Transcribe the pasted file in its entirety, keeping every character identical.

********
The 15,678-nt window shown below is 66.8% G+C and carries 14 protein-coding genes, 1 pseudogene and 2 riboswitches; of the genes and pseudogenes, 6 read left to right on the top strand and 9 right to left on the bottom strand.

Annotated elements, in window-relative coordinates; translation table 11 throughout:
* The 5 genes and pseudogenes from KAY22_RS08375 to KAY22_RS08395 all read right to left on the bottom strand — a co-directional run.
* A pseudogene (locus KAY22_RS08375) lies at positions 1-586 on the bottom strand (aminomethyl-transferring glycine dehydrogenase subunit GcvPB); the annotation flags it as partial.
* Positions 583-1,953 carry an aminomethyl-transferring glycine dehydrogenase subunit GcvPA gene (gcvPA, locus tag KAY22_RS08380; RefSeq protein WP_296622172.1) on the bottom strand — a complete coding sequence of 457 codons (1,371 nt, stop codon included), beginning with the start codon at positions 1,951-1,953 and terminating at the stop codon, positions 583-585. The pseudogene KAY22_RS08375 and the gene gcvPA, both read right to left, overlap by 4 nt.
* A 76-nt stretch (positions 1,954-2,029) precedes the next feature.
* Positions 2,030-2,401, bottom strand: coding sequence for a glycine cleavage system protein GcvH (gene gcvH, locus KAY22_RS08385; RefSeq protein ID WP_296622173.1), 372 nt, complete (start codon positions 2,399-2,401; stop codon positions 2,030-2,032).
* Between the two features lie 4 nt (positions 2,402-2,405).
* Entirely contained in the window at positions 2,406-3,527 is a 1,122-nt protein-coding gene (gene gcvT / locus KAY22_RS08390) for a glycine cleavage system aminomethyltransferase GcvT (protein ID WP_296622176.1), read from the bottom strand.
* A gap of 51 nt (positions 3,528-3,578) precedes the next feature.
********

The 15,678-nt window shown below is 66.8% G+C and carries 14 protein-coding genes, 1 pseudogene and 2 riboswitches; of the genes and pseudogenes, 6 read left to right on the top strand and 9 right to left on the bottom strand.

Annotated elements, in window-relative coordinates; translation table 11 throughout:
* The 5 genes and pseudogenes from KAY22_RS08375 to KAY22_RS08395 all read right to left on the bottom strand — a co-directional run.
* A pseudogene (locus KAY22_RS08375) lies at positions 1-586 on the bottom strand (aminomethyl-transferring glycine dehydrogenase subunit GcvPB); the annotation flags it as partial.
* Positions 583-1,953 carry an aminomethyl-transferring glycine dehydrogenase subunit GcvPA gene (gcvPA, locus tag KAY22_RS08380; RefSeq protein WP_296622172.1) on the bottom strand — a complete coding sequence of 457 codons (1,371 nt, stop codon included), beginning with the start codon at positions 1,951-1,953 and terminating at the stop codon, positions 583-585. The pseudogene KAY22_RS08375 and the gene gcvPA, both read right to left, overlap by 4 nt.
* A 76-nt stretch (positions 1,954-2,029) precedes the next feature.
* Positions 2,030-2,401, bottom strand: coding sequence for a glycine cleavage system protein GcvH (gene gcvH, locus KAY22_RS08385; RefSeq protein ID WP_296622173.1), 372 nt, complete (start codon positions 2,399-2,401; stop codon positions 2,030-2,032).
* Between the two features lie 4 nt (positions 2,402-2,405).
* Entirely contained in the window at positions 2,406-3,527 is a 1,122-nt protein-coding gene (gene gcvT / locus KAY22_RS08390) for a glycine cleavage system aminomethyltransferase GcvT (protein ID WP_296622176.1), read from the bottom strand.
* A gap of 51 nt (positions 3,528-3,578) precedes the next feature.